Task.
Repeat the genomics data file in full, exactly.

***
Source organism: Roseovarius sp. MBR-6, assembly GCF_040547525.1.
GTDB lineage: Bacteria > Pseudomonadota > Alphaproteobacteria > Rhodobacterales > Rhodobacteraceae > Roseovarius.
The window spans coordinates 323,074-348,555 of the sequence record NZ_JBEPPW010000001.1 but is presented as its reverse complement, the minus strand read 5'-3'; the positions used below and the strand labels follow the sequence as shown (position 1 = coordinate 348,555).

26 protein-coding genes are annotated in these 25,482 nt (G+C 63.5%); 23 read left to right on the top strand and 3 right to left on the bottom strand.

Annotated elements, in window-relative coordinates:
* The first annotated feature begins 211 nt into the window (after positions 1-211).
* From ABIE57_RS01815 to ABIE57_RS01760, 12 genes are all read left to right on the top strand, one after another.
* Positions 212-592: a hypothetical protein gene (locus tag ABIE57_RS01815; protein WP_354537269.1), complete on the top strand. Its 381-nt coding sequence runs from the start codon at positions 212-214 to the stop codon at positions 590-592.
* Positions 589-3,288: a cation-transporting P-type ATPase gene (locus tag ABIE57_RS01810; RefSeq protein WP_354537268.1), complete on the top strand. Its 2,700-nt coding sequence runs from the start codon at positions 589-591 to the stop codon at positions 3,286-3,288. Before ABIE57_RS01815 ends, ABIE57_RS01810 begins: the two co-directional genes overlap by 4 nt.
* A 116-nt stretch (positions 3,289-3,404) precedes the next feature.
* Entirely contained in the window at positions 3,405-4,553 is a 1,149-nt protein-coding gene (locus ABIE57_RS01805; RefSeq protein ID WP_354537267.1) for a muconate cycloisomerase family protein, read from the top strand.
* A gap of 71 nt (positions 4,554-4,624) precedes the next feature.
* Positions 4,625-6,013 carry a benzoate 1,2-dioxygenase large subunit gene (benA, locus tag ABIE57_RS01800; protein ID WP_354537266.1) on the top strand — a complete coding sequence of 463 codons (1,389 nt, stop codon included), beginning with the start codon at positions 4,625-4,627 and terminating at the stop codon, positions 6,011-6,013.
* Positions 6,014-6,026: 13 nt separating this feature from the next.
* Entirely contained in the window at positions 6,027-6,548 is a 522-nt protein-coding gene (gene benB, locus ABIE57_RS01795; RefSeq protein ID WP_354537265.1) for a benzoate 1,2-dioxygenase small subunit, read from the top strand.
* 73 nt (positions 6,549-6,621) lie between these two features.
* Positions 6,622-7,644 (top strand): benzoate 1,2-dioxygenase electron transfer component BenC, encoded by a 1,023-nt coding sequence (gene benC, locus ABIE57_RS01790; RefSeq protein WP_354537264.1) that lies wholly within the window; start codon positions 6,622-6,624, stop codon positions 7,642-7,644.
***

Source organism: Roseovarius sp. MBR-6, assembly GCF_040547525.1.
GTDB lineage: Bacteria > Pseudomonadota > Alphaproteobacteria > Rhodobacterales > Rhodobacteraceae > Roseovarius.
The window spans coordinates 323,074-348,555 of the sequence record NZ_JBEPPW010000001.1 but is presented as its reverse complement, the minus strand read 5'-3'; the positions used below and the strand labels follow the sequence as shown (position 1 = coordinate 348,555).

26 protein-coding genes are annotated in these 25,482 nt (G+C 63.5%); 23 read left to right on the top strand and 3 right to left on the bottom strand.

Annotated elements, in window-relative coordinates:
* The first annotated feature begins 211 nt into the window (after positions 1-211).
* From ABIE57_RS01815 to ABIE57_RS01760, 12 genes are all read left to right on the top strand, one after another.
* Positions 212-592: a hypothetical protein gene (locus tag ABIE57_RS01815; protein WP_354537269.1), complete on the top strand. Its 381-nt coding sequence runs from the start codon at positions 212-214 to the stop codon at positions 590-592.
* Positions 589-3,288: a cation-transporting P-type ATPase gene (locus tag ABIE57_RS01810; RefSeq protein WP_354537268.1), complete on the top strand. Its 2,700-nt coding sequence runs from the start codon at positions 589-591 to the stop codon at positions 3,286-3,288. Before ABIE57_RS01815 ends, ABIE57_RS01810 begins: the two co-directional genes overlap by 4 nt.
* A 116-nt stretch (positions 3,289-3,404) precedes the next feature.
* Entirely contained in the window at positions 3,405-4,553 is a 1,149-nt protein-coding gene (locus ABIE57_RS01805; RefSeq protein ID WP_354537267.1) for a muconate cycloisomerase family protein, read from the top strand.
* A gap of 71 nt (positions 4,554-4,624) precedes the next feature.
* Positions 4,625-6,013 carry a benzoate 1,2-dioxygenase large subunit gene (benA, locus tag ABIE57_RS01800; protein ID WP_354537266.1) on the top strand — a complete coding sequence of 463 codons (1,389 nt, stop codon included), beginning with the start codon at positions 4,625-4,627 and terminating at the stop codon, positions 6,011-6,013.
* Positions 6,014-6,026: 13 nt separating this feature from the next.
* Entirely contained in the window at positions 6,027-6,548 is a 522-nt protein-coding gene (gene benB, locus ABIE57_RS01795; RefSeq protein ID WP_354537265.1) for a benzoate 1,2-dioxygenase small subunit, read from the top strand.
* 73 nt (positions 6,549-6,621) lie between these two features.
* Positions 6,622-7,644 (top strand): benzoate 1,2-dioxygenase electron transfer component BenC, encoded by a 1,023-nt coding sequence (gene benC, locus ABIE57_RS01790; RefSeq protein WP_354537264.1) that lies wholly within the window; start codon positions 6,622-6,624, stop codon positions 7,642-7,644.